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Besler's adaptability is a snug fit in SKC and USA defense
by Ridge Mahoney, August 23rd, 2013 1:09AM

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[MLS SPOTLIGHT] What’s the key to  Sporting Kansas City defender Matt Besler’s rapid rise from USA debutant to national team regular?

One obvious attribute is that he plays well with others, no matter who those others might be. In a frantic schedule of club and national team games, in different countries and stadiums ranging from splendid to plain, adaptability is essential. In his brief national team career, Besler has shown he can play tough defense and use the ball smartly regardless of conditions.

“When I saw the success of Tim Ream with the national team, it was very evident to me that Bees had the same thing, and he actually had more of the defensive ability, as opposed to Tim,” says Sporting Kansas City head coach Peter Vermes, who drafted Besler No. 8 overall in the 2009 SuperDraft. “He’s progressed a long way and he’s starting to understand that he also needs to be more of a leader. That something that’s been growing with his time in the league and his time with us.”

This year Besler has been paired with Aurelien Collin and Ike Opara with Sporting Kansas City, and Omar Gonzalez and Clarence Goodson for the national team. The USA centerback situation is so fluid he could also line up with Geoff Cameron, Michael Orozco Fiscal, Oguchi Onyewu or John Brooks, and SKC head coach Peter Vermes believes an array of defensive traits enables him to function efficiently regardless of partner or system.

“He’s been pretty consistent lately for them,” says Vermes of Besler’s stints with the national team, for which he’s played 10 matches (nine starts) starting with his January debut against Canada. “The good thing is he’s pretty easy to work with as a player next to you. He doesn’t try to take over but he works off the other guy. He knows how to use his strengths to make the partnership work.”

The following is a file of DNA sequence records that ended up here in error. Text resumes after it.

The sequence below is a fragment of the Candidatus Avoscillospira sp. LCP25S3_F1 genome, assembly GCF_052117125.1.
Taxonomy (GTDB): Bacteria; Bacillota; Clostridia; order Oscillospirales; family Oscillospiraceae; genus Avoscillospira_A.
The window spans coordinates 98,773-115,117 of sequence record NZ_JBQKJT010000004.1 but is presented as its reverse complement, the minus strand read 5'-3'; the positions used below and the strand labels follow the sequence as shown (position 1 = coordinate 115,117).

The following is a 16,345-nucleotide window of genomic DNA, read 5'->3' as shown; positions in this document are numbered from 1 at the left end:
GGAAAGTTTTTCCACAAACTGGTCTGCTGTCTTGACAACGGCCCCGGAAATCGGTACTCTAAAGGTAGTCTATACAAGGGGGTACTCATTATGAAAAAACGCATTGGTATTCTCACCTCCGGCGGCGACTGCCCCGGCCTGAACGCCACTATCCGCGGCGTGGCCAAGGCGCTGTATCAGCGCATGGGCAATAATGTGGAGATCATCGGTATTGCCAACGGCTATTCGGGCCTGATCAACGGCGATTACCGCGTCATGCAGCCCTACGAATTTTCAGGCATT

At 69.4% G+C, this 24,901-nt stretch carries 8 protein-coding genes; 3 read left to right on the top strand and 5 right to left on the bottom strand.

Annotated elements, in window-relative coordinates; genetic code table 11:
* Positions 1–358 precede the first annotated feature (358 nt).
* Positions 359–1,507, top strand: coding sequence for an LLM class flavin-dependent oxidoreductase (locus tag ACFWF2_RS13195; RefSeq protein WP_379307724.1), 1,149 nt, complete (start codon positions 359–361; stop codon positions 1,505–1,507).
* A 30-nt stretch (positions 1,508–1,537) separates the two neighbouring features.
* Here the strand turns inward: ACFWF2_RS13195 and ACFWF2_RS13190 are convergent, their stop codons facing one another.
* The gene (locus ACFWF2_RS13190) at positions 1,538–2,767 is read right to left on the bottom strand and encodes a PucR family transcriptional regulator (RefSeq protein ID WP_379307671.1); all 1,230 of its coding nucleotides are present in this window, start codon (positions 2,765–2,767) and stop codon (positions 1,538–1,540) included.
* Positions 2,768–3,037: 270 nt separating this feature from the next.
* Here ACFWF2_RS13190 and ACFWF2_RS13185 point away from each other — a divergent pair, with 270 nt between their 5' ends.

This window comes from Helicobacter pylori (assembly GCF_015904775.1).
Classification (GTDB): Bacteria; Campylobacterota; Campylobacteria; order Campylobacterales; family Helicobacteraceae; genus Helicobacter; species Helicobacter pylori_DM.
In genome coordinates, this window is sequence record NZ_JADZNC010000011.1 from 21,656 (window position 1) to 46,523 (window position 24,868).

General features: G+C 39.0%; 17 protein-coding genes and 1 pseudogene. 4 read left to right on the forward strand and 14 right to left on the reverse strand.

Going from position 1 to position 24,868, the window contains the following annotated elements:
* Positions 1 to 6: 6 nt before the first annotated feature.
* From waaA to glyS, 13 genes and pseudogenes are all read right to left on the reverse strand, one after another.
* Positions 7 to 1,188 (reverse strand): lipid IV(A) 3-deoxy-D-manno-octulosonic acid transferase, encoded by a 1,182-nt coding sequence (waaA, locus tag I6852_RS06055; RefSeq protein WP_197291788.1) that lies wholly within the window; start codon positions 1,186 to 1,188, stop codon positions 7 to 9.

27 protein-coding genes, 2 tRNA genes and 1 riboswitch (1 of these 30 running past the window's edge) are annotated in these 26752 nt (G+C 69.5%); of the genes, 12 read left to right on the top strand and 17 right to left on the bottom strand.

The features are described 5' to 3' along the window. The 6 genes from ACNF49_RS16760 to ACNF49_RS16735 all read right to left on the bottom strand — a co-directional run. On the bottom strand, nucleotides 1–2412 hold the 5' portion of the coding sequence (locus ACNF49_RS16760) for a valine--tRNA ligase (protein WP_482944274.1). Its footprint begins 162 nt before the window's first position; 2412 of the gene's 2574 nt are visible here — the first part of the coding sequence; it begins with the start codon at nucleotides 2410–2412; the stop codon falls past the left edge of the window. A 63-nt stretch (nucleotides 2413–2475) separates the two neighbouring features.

Coach Jurgen Klinsmann values Besler so much that after starting him in each of the June Hexagonal qualifiers, he brought him back for the knockout rounds of the Concacaf Gold and started him in all three games. Gonzalez was called in for the final two games, but sat out until the final minutes of the final when he replaced Alejandro Bedoya to help protect a 1-0 lead.

When the callup was announced, Besler said, “We’re on a roll right now and Jurgen said he hates to take me away from the team [SKC], but at the same time he said he’d like to have me come in, play in the Gold Cup and try to win the tournament.”

SKC teammate Graham Zusi was also on the preliminary list for Gold Cup duty, but Klinsmann selected only Besler. With Besler playing 255 of the 270 minutes, the USA outscored opponents, 9-2.

Vermes believes the heavy burden of travel and games has yet to take a serious toll on his players.

“All those guys have done a really good job with that,” says Vermes, who himself juggled club and country during his playing career that ended a decade ago. “It’s because they’re professional. They really are. Not everybody who plays the game is professional but him and Zusi are true professionals. They take what they do seriously and they’ve done well this far.”

In a 1-0 loss to San Jose last weekend, Besler faced USA teammates Chris Wondolowski and Goodson. Wondo scored the only goal when he cut inside right back Chance Myers to bury a header from a Steven Beitashour cross.

“I like playing against Wondo, he’s a challenge every time,” said Besler after the game. “His movement off the ball’s great, he finds himself in good spots. I enjoy battling with those guys and competing with them.

Still photographs revealed Wondo’s goal to be offside. When interviewed, Besler hadn’t seen the evidence, but nevertheless, he’d already put the result behind him and was starting to focus on a league match Friday night at Chicago.

“If that’s what it shows, it’s unfortunate,” said Besler. “But we have another tough game coming up.”

Vermes says he doesn’t need to give much counsel to the Notre Dame product who grew up in the Kansas City suburb of Overland Park on the Kansas side. Prior to his senior debut in January, his only USA experience was a U-20 cap in 2006. He’s played 28 games for SKC and the USA this year without flinching; SKC is third in goals conceded with 25.

“The biggest thing I’ve always said to him is that you have to realize every opportunity you get with the national team is a real one and you can never take it lightly, because the time that you do somebody comes in and takes your spot,” says Vermes. “When you get your chance, you’ve got to be always on.”



1 comment
  1. Chris Sapien
    commented on: August 23, 2013 at 2:16 p.m.
    In addition to being easily paired-up with, he might be the most consistent tackler on the team, always knowing which type of tackle to use. If given a choice though, I would prefer he was a couple of inches taller with all the same set of skills.


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